His Writings and Historiography
Abul Fazl’s Akbar Nama is a voluminous work. After narrating the history of
the Mughal royal family from Timur to Humayun, it deals with the history of
Akbar’s reign, year by year, down to 1602. It explains the reasons behind the
measures taken by the Emperor arid covers every aspect of the history of the
period. Inayatullah’s Takmil-i-Akbarnama is a continuation of Abul Fazl’s
work, carrying down the narrative to Akbar’s death.
     Abul Fazl’s Ain-i-Akbari is the principal source for Akbar’s
administrative institutions. It deals primarily with Akbar’s regulations in all
departments and on all subjects and includes, besides some extraneous
matter, a valuable and minute statistical account of his empire with historical
and other notes.
     There is a collection of Abul Fazl’s letters (Ruqqat-i-Abul Fazl) to Akbar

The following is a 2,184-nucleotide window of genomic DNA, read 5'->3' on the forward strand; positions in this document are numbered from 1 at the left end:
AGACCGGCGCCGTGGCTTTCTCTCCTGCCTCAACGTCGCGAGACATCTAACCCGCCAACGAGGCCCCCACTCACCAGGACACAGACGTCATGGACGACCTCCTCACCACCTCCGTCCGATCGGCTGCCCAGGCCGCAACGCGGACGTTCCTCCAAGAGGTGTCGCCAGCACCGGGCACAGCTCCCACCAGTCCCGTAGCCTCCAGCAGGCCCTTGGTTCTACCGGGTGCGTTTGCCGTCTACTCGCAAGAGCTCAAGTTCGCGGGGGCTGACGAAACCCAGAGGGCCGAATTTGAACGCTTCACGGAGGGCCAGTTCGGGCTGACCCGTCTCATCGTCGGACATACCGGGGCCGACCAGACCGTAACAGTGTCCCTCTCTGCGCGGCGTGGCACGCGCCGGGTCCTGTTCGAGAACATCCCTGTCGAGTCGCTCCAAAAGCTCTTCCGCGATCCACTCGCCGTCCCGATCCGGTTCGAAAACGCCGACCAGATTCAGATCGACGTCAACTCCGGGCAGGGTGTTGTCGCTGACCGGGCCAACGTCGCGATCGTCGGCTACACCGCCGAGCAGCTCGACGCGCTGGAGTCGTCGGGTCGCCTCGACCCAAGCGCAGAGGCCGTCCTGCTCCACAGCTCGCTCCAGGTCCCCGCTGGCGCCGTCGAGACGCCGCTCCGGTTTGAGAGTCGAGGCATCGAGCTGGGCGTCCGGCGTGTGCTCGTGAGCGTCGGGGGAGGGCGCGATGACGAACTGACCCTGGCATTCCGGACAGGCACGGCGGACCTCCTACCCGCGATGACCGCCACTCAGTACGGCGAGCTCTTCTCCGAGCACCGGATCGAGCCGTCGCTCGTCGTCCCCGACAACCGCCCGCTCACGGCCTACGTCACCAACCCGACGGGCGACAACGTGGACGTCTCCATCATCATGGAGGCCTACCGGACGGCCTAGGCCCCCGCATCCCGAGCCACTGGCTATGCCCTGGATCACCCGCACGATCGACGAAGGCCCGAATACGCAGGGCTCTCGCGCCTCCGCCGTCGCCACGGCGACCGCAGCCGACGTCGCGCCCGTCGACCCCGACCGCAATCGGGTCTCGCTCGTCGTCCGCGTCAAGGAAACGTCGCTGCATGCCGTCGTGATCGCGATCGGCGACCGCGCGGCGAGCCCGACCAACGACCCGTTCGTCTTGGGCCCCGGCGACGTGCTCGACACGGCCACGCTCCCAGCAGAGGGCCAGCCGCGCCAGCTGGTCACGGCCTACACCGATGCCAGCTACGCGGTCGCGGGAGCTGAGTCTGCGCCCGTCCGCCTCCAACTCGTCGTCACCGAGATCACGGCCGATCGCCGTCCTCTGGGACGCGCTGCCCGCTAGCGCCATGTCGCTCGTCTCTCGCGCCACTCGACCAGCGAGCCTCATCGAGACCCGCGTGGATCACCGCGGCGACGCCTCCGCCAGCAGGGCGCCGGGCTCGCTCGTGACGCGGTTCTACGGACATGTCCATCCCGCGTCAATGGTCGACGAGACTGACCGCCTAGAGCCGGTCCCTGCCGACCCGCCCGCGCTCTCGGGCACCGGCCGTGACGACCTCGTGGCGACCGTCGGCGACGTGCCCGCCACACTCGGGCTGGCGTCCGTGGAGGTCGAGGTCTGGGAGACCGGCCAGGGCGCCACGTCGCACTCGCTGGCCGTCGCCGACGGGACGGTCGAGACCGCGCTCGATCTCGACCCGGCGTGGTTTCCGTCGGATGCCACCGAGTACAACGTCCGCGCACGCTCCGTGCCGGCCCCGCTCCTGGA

and members of the imperial family. This collection has been useful in
throwing light on several historical events.
Indo-Persian Imperial Society
Perception of Later Medieval Period as Early Modernism Several
essentials that would constitute modern social environments started emerging
in the sixteenth century, and this may be sufficient reason to describe the later
medieval period (1526–1757) as the ‘early modern’. In expanding agrarian
regions, urbanism increased dramatically. In 1595, Abu-l Fazl’s Ain-i-Akbari
mentions 180 large cities and 2,837 towns. Hierarchies of rank also emerge
more clearly in Mughal times. Large cities held the highest officers of state,
smaller cities, lesser officers, and so on, down the line. Bureaucracy and
geography shaped the identities of places and thus people inside them. The
highest elites were urban elites in the biggest cities, surrounded by provincial
elites and local elites.
                                 The bureaucracy that the Ain-i-Akbari records
Status and Role of Nobility